Sydenham's chorea - Analysis of 27 patients and a review of the literature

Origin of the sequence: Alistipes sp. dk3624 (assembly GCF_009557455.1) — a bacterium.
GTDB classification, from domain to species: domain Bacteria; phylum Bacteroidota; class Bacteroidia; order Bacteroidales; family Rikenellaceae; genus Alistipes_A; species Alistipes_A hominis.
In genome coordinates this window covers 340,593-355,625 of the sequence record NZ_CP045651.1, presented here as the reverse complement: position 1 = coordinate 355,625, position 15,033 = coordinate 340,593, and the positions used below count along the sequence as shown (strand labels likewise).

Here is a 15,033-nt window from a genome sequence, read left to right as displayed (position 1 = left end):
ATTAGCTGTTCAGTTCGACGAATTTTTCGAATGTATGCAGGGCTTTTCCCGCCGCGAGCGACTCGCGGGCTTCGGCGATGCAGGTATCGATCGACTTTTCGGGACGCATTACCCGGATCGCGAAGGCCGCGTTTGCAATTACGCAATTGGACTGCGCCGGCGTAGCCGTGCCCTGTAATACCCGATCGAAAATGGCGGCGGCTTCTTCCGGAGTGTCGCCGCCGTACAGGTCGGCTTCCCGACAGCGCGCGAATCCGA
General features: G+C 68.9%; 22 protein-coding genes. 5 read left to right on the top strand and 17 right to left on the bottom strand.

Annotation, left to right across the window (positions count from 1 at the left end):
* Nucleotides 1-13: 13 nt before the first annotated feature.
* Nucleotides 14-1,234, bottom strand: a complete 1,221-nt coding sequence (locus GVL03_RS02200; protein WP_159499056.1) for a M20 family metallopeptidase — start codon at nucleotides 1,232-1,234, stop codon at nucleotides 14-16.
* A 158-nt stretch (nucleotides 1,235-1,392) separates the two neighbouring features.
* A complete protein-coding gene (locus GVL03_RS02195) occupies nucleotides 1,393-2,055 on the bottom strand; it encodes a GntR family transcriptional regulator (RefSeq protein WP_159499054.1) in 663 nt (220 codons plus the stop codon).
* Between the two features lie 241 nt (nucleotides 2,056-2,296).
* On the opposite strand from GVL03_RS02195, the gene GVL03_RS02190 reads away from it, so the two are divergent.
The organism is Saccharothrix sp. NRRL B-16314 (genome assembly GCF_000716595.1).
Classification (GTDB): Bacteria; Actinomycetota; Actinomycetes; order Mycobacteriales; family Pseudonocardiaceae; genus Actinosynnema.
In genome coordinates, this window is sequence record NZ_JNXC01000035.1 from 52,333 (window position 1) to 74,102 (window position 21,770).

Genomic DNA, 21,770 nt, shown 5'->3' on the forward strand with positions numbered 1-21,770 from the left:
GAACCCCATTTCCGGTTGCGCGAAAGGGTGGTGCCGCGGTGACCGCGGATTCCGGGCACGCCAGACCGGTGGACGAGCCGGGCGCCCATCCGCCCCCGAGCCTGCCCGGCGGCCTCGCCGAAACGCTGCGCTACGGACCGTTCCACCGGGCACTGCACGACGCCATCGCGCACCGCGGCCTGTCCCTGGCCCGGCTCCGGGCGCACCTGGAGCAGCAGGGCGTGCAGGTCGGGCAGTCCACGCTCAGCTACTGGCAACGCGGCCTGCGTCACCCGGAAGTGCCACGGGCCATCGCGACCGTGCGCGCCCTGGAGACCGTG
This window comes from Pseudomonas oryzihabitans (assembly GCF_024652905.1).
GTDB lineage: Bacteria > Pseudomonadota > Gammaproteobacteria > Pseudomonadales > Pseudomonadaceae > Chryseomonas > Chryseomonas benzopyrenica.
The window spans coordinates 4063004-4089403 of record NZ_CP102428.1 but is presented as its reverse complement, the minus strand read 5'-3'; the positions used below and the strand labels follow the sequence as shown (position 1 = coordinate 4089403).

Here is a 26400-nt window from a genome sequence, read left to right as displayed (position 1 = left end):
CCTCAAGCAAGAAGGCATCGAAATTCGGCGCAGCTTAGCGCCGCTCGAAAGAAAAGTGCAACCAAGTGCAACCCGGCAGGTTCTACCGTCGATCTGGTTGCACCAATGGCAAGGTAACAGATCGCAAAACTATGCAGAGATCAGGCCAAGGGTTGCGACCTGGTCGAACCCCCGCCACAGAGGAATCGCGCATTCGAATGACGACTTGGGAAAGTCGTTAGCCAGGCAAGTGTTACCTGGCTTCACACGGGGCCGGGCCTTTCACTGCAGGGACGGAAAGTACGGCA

The first documented epidemic of Sydenham's chorea was in 1418. In 1686 Thomas Sydenham was the first to describe the condition, but it was Richard Bright who in 1831 first made the association between chorea and rheumatic fever. Chorea is one of the major diagnostic criteria for rheumatic fever. Chorea is often considered a benign self-limiting condition. Little is known about the pathophysiological process. A link between the group A β-haemolytic streptococcus through an antibody-mediated immune response targeting the basal ganglia has been described. Special investigations have been done to ascertain the pathophysiology, but none is of diagnostic value. The aims of this study were to analyse the clinical findings, the role of special investigations in the management and course of Sydenham's chorea and to review the literature. Data on 27 patients were analysed. Special investigations in these patients can be divided into those necessary to assist in diagnosing acute rheumatic fever and those to exclude other causes that mimic chorea. None of these tests was helpful in diagnosing chorea due to other causes; neither did they influence the management of these patients. In conclusion, Sydenham's chorea remains a clinical diagnosis and extensive and expensive special investigations are seldom warranted.